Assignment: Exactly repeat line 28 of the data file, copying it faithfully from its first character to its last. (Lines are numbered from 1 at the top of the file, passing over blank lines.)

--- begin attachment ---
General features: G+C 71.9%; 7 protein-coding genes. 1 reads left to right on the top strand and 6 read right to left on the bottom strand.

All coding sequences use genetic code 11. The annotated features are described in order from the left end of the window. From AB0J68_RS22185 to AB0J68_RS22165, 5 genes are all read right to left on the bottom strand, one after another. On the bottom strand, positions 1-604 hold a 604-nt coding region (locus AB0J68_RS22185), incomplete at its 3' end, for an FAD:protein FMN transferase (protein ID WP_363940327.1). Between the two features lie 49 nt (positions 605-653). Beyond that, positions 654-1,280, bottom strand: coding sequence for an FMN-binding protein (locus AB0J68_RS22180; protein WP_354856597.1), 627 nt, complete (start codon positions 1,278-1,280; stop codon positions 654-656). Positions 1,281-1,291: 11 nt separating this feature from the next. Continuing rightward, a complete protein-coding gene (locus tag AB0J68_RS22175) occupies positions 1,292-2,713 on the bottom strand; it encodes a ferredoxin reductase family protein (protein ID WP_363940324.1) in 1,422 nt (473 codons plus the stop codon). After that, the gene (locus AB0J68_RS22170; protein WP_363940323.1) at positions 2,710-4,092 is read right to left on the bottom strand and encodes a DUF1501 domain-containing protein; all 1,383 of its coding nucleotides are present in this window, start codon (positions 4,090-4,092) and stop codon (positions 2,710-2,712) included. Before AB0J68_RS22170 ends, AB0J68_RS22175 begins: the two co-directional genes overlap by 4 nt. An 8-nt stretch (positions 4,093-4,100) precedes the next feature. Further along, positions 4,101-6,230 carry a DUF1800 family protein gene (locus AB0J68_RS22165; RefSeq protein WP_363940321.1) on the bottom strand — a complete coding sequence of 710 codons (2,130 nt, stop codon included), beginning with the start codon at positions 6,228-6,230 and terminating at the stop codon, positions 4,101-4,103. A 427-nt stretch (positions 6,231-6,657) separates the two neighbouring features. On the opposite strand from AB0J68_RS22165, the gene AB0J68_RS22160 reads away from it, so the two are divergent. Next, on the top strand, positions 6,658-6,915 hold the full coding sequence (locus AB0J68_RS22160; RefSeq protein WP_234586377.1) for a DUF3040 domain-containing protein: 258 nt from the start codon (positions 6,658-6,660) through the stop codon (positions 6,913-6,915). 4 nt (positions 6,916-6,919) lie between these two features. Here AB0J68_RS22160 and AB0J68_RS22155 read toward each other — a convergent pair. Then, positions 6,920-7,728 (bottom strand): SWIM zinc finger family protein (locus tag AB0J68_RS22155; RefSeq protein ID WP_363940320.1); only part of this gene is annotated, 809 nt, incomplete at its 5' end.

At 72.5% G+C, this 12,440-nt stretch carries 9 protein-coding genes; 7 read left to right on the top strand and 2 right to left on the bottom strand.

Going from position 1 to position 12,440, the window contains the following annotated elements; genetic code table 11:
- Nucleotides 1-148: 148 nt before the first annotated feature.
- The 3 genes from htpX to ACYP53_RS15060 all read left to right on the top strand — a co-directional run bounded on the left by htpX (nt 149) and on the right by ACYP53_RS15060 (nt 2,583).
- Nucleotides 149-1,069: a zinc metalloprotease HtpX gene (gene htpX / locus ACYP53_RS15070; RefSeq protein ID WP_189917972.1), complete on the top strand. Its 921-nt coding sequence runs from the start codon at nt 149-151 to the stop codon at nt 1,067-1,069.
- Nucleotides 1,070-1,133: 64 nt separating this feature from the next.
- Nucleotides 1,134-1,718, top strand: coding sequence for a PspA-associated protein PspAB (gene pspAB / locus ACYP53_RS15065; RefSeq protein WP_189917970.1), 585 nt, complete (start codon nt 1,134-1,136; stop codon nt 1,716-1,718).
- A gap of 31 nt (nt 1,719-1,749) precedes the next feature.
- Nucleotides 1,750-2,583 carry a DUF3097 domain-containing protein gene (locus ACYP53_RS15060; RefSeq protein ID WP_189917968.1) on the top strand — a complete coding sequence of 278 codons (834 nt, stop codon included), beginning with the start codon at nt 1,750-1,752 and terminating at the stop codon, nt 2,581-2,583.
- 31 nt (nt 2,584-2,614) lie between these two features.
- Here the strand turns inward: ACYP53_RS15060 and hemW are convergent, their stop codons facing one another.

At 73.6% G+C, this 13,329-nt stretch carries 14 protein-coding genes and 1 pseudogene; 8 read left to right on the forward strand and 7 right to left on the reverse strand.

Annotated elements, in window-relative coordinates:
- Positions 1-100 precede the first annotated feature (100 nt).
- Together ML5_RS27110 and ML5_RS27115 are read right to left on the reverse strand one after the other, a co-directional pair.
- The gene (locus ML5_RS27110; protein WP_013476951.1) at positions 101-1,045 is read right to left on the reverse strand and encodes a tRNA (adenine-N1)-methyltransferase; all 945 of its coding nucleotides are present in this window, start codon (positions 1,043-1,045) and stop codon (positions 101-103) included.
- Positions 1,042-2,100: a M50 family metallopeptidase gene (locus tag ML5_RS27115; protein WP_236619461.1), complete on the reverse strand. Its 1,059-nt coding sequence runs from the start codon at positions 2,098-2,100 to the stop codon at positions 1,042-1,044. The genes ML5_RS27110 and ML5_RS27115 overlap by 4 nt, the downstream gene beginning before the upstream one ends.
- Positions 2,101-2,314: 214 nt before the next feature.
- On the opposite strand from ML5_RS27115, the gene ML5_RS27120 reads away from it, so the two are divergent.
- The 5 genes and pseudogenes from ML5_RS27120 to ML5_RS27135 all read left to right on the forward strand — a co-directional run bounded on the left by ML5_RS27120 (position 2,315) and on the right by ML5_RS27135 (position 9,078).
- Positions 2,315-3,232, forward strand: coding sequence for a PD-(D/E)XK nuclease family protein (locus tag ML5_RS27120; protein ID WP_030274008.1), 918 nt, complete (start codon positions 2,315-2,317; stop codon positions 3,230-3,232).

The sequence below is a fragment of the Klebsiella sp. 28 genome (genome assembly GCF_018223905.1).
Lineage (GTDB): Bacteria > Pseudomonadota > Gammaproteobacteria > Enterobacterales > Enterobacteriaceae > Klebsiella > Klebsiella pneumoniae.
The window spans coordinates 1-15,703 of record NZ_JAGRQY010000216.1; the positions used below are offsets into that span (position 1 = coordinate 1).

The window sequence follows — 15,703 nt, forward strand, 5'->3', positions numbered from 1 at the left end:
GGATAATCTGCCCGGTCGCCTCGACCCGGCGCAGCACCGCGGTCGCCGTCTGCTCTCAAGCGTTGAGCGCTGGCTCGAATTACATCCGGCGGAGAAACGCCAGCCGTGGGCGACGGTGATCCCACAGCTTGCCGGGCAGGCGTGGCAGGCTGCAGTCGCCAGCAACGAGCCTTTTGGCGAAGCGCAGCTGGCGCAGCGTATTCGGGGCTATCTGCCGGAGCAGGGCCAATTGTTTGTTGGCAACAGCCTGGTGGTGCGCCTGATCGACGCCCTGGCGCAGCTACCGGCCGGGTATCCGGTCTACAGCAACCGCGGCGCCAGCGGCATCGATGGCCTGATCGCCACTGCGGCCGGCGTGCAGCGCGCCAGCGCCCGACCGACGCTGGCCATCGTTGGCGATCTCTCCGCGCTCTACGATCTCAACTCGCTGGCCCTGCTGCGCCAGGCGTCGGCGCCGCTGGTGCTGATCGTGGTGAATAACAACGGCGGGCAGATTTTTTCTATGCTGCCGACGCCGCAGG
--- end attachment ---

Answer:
GGATAATCTGCCCGGTCGCCTCGACCCGGCGCAGCACCGCGGTCGCCGTCTGCTCTCAAGCGTTGAGCGCTGGCTCGAATTACATCCGGCGGAGAAACGCCAGCCGTGGGCGACGGTGATCCCACAGCTTGCCGGGCAGGCGTGGCAGGCTGCAGTCGCCAGCAACGAGCCTTTTGGCGAAGCGCAGCTGGCGCAGCGTATTCGGGGCTATCTGCCGGAGCAGGGCCAATTGTTTGTTGGCAACAGCCTGGTGGTGCGCCTGATCGACGCCCTGGCGCAGCTACCGGCCGGGTATCCGGTCTACAGCAACCGCGGCGCCAGCGGCATCGATGGCCTGATCGCCACTGCGGCCGGCGTGCAGCGCGCCAGCGCCCGACCGACGCTGGCCATCGTTGGCGATCTCTCCGCGCTCTACGATCTCAACTCGCTGGCCCTGCTGCGCCAGGCGTCGGCGCCGCTGGTGCTGATCGTGGTGAATAACAACGGCGGGCAGATTTTTTCTATGCTGCCGACGCCGCAGG